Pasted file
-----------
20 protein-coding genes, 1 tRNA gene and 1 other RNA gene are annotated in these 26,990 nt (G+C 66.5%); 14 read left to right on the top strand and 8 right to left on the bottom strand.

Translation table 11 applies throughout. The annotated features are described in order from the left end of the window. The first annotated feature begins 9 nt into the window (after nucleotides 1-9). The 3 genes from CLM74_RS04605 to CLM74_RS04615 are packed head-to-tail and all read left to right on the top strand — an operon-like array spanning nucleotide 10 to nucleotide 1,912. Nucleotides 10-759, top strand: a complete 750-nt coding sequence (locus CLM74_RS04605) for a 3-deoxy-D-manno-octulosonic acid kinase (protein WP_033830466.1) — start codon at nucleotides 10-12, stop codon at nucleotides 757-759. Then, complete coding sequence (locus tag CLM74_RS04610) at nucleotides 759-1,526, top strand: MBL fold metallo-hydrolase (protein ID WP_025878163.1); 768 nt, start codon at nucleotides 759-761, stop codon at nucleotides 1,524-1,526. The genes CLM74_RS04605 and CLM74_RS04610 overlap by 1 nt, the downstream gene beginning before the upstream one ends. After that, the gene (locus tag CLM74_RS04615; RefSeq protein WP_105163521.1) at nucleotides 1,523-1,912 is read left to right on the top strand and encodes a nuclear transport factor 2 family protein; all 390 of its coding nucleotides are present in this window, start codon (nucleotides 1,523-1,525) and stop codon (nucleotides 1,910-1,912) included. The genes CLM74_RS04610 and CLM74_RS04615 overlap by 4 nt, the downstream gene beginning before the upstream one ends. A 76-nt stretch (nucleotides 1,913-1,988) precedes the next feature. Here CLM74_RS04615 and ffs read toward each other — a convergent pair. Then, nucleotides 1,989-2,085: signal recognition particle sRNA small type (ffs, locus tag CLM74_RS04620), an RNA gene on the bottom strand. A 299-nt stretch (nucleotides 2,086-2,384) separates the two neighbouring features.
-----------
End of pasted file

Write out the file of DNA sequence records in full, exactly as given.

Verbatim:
20 protein-coding genes, 1 tRNA gene and 1 other RNA gene are annotated in these 26,990 nt (G+C 66.5%); 14 read left to right on the top strand and 8 right to left on the bottom strand.

Translation table 11 applies throughout. The annotated features are described in order from the left end of the window. The first annotated feature begins 9 nt into the window (after nucleotides 1-9). The 3 genes from CLM74_RS04605 to CLM74_RS04615 are packed head-to-tail and all read left to right on the top strand — an operon-like array spanning nucleotide 10 to nucleotide 1,912. Nucleotides 10-759, top strand: a complete 750-nt coding sequence (locus CLM74_RS04605) for a 3-deoxy-D-manno-octulosonic acid kinase (protein WP_033830466.1) — start codon at nucleotides 10-12, stop codon at nucleotides 757-759. Then, complete coding sequence (locus tag CLM74_RS04610) at nucleotides 759-1,526, top strand: MBL fold metallo-hydrolase (protein ID WP_025878163.1); 768 nt, start codon at nucleotides 759-761, stop codon at nucleotides 1,524-1,526. The genes CLM74_RS04605 and CLM74_RS04610 overlap by 1 nt, the downstream gene beginning before the upstream one ends. After that, the gene (locus tag CLM74_RS04615; RefSeq protein WP_105163521.1) at nucleotides 1,523-1,912 is read left to right on the top strand and encodes a nuclear transport factor 2 family protein; all 390 of its coding nucleotides are present in this window, start codon (nucleotides 1,523-1,525) and stop codon (nucleotides 1,910-1,912) included. The genes CLM74_RS04610 and CLM74_RS04615 overlap by 4 nt, the downstream gene beginning before the upstream one ends. A 76-nt stretch (nucleotides 1,913-1,988) precedes the next feature. Here CLM74_RS04615 and ffs read toward each other — a convergent pair. Then, nucleotides 1,989-2,085: signal recognition particle sRNA small type (ffs, locus tag CLM74_RS04620), an RNA gene on the bottom strand. A 299-nt stretch (nucleotides 2,086-2,384) separates the two neighbouring features.